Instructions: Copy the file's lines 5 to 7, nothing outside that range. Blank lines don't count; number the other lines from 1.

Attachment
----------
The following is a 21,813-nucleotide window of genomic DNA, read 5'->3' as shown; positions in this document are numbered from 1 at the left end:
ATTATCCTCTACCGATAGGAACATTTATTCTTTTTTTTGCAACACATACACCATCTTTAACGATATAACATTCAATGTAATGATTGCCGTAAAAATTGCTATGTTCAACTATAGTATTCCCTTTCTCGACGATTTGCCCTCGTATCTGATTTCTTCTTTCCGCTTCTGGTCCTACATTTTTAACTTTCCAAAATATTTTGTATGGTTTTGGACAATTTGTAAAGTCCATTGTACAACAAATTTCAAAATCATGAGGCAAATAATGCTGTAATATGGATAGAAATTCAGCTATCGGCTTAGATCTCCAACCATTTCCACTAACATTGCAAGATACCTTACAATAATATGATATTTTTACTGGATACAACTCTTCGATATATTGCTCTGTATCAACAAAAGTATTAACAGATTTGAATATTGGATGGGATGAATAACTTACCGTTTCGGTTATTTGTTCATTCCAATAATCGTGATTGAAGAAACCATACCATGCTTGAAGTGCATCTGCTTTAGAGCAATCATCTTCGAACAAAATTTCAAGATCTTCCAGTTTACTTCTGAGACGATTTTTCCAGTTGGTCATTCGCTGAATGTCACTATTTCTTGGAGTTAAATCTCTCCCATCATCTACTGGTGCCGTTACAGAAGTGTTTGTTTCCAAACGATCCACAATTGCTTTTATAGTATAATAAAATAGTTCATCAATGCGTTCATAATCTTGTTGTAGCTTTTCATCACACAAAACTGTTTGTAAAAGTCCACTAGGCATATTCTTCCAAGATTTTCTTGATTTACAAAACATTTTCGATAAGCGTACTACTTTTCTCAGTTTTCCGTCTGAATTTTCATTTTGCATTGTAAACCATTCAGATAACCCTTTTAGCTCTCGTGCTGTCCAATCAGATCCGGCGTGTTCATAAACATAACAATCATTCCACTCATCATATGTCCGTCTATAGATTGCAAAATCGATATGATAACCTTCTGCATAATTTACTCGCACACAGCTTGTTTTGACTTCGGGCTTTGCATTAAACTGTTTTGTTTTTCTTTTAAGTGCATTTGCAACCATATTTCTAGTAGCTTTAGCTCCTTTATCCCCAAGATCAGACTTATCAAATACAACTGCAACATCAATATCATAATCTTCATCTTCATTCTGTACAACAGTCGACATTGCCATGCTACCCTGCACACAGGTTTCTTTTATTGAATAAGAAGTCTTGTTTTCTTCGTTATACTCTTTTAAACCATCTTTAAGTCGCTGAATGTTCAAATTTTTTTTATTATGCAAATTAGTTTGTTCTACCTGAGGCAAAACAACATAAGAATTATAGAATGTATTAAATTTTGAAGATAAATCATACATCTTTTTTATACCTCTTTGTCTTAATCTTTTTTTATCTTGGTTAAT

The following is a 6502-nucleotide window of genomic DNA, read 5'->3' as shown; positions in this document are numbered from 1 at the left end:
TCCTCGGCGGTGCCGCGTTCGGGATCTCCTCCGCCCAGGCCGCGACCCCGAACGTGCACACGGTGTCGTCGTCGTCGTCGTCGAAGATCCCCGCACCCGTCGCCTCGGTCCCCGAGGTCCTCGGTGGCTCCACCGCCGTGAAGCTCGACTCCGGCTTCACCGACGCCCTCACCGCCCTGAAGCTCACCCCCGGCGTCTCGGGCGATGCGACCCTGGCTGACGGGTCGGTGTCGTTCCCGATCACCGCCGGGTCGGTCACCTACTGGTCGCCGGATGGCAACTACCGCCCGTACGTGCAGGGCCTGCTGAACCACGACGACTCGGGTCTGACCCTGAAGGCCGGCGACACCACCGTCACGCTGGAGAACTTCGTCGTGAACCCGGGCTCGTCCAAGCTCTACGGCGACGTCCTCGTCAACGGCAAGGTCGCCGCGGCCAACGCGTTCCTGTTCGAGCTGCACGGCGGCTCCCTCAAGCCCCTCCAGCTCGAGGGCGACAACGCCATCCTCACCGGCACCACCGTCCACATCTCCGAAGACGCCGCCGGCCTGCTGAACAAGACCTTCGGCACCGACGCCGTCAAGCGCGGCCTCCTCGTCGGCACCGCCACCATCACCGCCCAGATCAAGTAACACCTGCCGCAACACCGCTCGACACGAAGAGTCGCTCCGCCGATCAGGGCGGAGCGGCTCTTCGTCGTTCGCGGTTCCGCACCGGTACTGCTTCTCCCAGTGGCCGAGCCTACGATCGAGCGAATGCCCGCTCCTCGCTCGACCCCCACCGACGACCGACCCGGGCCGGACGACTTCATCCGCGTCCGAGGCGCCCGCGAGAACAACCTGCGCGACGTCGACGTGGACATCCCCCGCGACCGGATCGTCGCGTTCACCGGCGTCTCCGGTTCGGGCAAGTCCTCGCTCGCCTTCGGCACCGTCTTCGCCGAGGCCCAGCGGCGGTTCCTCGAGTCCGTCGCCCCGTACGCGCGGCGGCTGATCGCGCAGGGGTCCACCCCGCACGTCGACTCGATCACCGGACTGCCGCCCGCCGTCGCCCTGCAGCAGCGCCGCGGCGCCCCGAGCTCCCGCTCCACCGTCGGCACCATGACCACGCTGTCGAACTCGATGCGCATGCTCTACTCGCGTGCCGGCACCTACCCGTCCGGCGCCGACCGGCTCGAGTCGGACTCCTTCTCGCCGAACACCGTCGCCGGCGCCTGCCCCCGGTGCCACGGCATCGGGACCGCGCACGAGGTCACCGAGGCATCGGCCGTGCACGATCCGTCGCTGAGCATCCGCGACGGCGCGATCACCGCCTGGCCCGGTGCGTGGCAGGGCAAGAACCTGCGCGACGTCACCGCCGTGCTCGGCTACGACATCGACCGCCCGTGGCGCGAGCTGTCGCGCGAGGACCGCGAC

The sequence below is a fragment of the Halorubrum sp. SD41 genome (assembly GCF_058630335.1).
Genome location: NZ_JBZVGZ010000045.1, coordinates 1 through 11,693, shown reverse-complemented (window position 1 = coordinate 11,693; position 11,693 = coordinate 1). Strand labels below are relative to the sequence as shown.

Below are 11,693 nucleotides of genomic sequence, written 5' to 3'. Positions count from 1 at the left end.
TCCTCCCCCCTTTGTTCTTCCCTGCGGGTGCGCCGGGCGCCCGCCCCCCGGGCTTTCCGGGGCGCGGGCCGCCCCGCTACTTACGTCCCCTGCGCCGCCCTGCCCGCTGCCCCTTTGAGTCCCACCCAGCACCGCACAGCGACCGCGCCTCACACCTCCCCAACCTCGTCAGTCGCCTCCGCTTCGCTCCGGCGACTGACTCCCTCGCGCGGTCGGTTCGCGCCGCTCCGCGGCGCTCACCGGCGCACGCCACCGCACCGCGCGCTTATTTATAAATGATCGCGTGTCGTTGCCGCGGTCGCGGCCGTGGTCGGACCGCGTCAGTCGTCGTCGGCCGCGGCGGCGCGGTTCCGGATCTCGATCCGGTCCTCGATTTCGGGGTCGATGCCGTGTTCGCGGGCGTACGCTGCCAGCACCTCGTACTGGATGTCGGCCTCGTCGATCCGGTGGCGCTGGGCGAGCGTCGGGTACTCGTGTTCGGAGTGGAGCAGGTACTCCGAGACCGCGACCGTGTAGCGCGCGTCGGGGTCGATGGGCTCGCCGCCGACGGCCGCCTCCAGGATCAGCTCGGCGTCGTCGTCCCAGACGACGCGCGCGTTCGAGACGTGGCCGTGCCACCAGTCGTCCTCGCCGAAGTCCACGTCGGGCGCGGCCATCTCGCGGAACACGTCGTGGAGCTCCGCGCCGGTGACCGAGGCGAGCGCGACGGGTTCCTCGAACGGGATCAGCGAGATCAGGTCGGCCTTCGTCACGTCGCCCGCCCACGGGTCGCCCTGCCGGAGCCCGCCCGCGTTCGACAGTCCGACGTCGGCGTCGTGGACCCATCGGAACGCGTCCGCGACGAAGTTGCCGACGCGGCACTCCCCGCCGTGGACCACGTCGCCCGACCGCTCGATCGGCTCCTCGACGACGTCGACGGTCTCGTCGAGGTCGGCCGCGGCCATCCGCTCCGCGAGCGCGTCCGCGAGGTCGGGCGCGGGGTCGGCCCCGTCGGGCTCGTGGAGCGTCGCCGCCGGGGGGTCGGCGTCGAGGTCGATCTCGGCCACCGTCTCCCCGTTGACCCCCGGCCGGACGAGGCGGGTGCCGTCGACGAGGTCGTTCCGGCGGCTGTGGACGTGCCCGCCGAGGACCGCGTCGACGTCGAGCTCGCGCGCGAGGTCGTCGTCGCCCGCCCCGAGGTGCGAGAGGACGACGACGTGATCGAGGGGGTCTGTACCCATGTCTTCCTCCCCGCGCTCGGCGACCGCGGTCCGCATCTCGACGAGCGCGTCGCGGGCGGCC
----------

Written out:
The sequence below is a fragment of the Halorubrum sp. SD41 genome (assembly GCF_058630335.1).
Genome location: NZ_JBZVGZ010000045.1, coordinates 1 through 11,693, shown reverse-complemented (window position 1 = coordinate 11,693; position 11,693 = coordinate 1). Strand labels below are relative to the sequence as shown.

Below are 11,693 nucleotides of genomic sequence, written 5' to 3'. Positions count from 1 at the left end.